SVL bottom line squeezed by 'economic realities'
BY JULIAN RICHARDSON Assistant business coordinator email@example.com
LOTTERY operator Supreme Ventures Limited (SVL) posted a 55 per cent decline in net profits last year despite higher sales in most of its gaming products.
Annual revenue grew 15 per cent to $34.1 billion during the year ended December 31, 2013, led by a 21 per cent rise in Cash Pot sales to $23 billion. But SVL's net profit dipped by 55 per cent as direct expenses jumped by a fifth to $30.8 billion.
"While the higher revenues reflect our efforts at achieving sustained business growth, the increased direct expenses remind us of the economic realities of our operating environment," Brian George, SVL's president and CEO, told the Business Observer yesterday.
"The Supreme Ventures Group bears an enormous and increasing tax burden, which when combined with its devaluation-sensitive costs and a stagnant VLT (Video Lottery Terminal) market segment, resulted in a challenging business environment," he said.
The significant increase in direct expenses was partly driven by a $3.1 billion or 18 per cent rise in lottery and sports betting prizes against the background of increased Cash Pot liability, which was 74.54 per cent in 2013 compared to 70.94 per cent in 2012 amid a game design of 72.22 per cent.
Additionally, lottery and gaming taxes were 13 per cent higher, contributions and the regulator's levies rose by 84 per cent, and service contractor fees were up by 26 per per cent primarily due to the devaluation of the local currency, SVL said. A decline in margins from SVL's Pin Code business, due to reduced rates received from telecommunications partners, was also reported to have impacted the company.
While Cash Pot continues to surge in popularity, SVL saw increased sales as well in Lotto, by 10 per cent to $1.1 billion; Super Lotto, up 24 per cent to $646.6 million; Lucky 5, up 12 per cent to $334.3 million; Sports Betting, up 16 per cent to $266.2 million; Dollaz, up 34 per cent to $243.2 million; and Instant Win, up 30 per cent to $60 million. However, Pick 2, Pick 3, Pick 4 all recorded decline in sales, by 13 per cent, five per cent and 30 per cent respectively.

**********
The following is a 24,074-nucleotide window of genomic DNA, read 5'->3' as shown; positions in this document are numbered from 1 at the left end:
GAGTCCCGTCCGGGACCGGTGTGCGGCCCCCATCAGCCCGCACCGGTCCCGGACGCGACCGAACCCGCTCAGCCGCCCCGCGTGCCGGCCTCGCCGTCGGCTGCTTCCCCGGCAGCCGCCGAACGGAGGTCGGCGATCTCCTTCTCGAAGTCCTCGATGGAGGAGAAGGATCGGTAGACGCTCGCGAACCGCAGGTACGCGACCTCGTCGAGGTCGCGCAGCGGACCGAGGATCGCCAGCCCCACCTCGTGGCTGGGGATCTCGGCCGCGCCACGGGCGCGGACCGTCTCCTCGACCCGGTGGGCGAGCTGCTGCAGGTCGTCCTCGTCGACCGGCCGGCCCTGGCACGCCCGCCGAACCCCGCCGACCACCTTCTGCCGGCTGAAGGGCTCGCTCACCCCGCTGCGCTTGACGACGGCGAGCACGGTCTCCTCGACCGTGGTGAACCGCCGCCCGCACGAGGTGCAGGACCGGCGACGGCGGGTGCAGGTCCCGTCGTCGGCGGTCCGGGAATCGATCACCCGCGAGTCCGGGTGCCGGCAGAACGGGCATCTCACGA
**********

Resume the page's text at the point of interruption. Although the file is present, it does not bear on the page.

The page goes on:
"Our Cash Pot game continues to enjoy strong growth... and lived up to its adage as Jamaica's favourite game. We benefitted from the additional lottery selling days (Sundays and Public Holidays) that came into effect on April 1, 2013, as well as the betting churn derived from increased prize payouts in the Cash Pot game," George explained.
"The 'Pick' family of fixed payout games -- Pick 2, Pick 3 and Pick 4 -- performed within game design but registered declines in revenue share for the year. This, we attribute, to players switching game choices based on the dominant sales and payout performance of the Cash Pot game," he added.
The SVL CEO noted, however, that the Lucky5, Dollaz! and Instant Win games "all weathered the 'Cash Pot' storm and saw increased sales due to additional promotions". Dollaz! also benefitted from the introduction of two additional game draws each day, as of December 1, 2013, he said.
According to George, the multi-jurisdictional Super Lotto game benefitted from last year's 'Doubler' prize payout promotion in which the value of all subsidiary prizes was doubled.
While Sports Betting revenues rose behind promotional efforts and the introduction of additional company-operated locations, growth of the business continues to be hindered by the delay in implementation of the Sports Betting regulations, George said.
"This is affecting our ability to expand our agent network," he argued.
Gaming lounge revenues were down 20 per cent in a highly competitive market, with over 600 premises operating gaming machines, of which 27 were classified as gaming lounges up to the beginning of 2013.
"The Gaming Lounges, with reduced revenues, continue to be impacted by challenging marketing conditions. They were also faced with further challenges in patronage, as a result of the smoking ban in enclosed places," George revealed.
In January, SVL shut down its Coral Cliff Gaming lounge in Montego Bay, citing economic challenges, in addition to the significant increase in lottery gaming taxes that have forced the company to streamline operations.
Unclaimed prizes for the year under review fell from $110.8 million to $14.5 million, as SVL is now required to pay over unclaimed prizes to the BGLC under new conditions of its gaming licence. The company expects the fallout in unclaimed prizes to reduce its sponsorships and donations.
Hospitality and related revenue dropped from $77.8 million to $4.9 million, reflecting the company's decision to exit the food and beverages business.